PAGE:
Chilkat Valley News - Serving Haines and Klukwan, Alaska since 1966

Seed company finalist in regional business contest


July 18, 2019

Foundroot, Haines’ Alaska proven seed company, is one of 11 finalists for the 2019 Path to Prosperity award, a Southeast Alaska sustainable business development grant.

Juneau-based nonprofit, Spruce Root, hosts an annual contest for the Path to Prosperity award to enhance small businesses and startups in southeast Alaska. All participants are trained in the triple-bottom-line method, an approach where entrepreneurs equally weigh profitability with environmental and social impacts of a business.

The June 11 announcement marks the beginning of an eight-month process for Foundroot owners Leah Wagner and Nick Schlosstein.

In September, the couple will travel to Juneau for a three-day boot camp, where finalists will receive technical assistance in writing a business plan that they will work on through December. Judges will be sourced from different industries all over the state, program manager Ashley Snookes said.

In February, two winners will be awarded $25,000 to be invested in consulting.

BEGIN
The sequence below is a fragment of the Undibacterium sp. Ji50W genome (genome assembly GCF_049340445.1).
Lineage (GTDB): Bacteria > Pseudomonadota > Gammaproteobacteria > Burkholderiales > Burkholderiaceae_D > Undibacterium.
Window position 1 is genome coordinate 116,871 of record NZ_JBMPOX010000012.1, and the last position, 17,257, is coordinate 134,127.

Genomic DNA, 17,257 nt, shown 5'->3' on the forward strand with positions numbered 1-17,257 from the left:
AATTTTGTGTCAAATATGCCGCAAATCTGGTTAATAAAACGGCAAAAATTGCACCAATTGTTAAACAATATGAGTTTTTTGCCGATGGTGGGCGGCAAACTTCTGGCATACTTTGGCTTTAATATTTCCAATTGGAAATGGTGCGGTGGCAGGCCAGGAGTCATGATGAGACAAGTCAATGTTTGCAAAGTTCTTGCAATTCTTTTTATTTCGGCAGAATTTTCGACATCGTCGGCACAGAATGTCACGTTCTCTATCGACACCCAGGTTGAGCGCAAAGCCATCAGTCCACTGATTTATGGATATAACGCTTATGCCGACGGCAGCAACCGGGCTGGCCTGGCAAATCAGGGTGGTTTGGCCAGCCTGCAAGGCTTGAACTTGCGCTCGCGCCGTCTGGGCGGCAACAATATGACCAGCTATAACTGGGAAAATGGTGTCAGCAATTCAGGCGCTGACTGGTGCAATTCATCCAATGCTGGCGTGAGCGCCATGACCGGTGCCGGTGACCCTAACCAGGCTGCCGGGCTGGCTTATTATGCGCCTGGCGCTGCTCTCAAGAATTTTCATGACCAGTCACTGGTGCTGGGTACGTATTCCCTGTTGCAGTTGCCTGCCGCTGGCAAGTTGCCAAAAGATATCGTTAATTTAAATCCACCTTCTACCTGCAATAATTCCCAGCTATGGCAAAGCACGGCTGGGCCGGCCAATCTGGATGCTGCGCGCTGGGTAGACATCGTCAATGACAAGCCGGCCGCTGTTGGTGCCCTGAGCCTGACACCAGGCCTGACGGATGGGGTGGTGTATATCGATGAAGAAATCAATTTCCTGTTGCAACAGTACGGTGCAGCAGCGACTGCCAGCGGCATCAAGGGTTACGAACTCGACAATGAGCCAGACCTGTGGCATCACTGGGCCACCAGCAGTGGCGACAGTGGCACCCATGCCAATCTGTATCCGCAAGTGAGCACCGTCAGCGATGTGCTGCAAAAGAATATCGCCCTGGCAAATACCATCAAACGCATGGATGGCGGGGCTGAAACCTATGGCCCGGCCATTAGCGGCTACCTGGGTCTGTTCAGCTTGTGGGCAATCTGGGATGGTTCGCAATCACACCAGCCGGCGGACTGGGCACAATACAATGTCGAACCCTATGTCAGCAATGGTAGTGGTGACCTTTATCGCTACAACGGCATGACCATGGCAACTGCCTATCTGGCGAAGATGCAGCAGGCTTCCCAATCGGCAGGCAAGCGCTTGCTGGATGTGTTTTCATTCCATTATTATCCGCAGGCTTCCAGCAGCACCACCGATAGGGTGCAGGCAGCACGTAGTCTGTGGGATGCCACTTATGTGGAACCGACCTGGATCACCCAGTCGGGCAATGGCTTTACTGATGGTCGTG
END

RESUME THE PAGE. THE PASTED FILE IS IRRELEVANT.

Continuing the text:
For Foundroot, Wagner said the money could be used to hire a CPA and a marketing firm to expand their business and reach more Alaskans in retail stores across the state.

After seven years of hard labor building their farm in Haines, Wagner said Foundroot is finally becoming the business it was intended to be.

Up until last year, the company sold seeds sourced from farms across the nation while they built up a commercial sized quantities they’d grown themselves.

Last season, Foundroot produced its first six crops of seeds adapted to the Alaskan climate. Their varieties are bred to thrive with short seasons, early ripening and long daylight hours.

“As our farm develops, we’re able to transition more of our seeds into Alaska grown seeds,” Wagner said. “The more we have, the more useful it is to all Alaskans.”

Wagner added that the award money would allow the couple to invest in their business full-time.

“This would allow us to really put our energy towards Foundroot, because having to work outside the business to be able to afford things like a CPA or a marketing firm just keeps you treading water,” she said.

Foundroot will compete against businesses including a seaweed snack company from Juneau, a tribal-owned coffee shop in Saxman, and a marine construction and welding company in Petersburg.

Past local recipients of the Path to Prosperity award are Port Chilkoot Distillery in 2014, Fairweather Ski Works in 2014, and Mud Bay Lumber Company in 2018.


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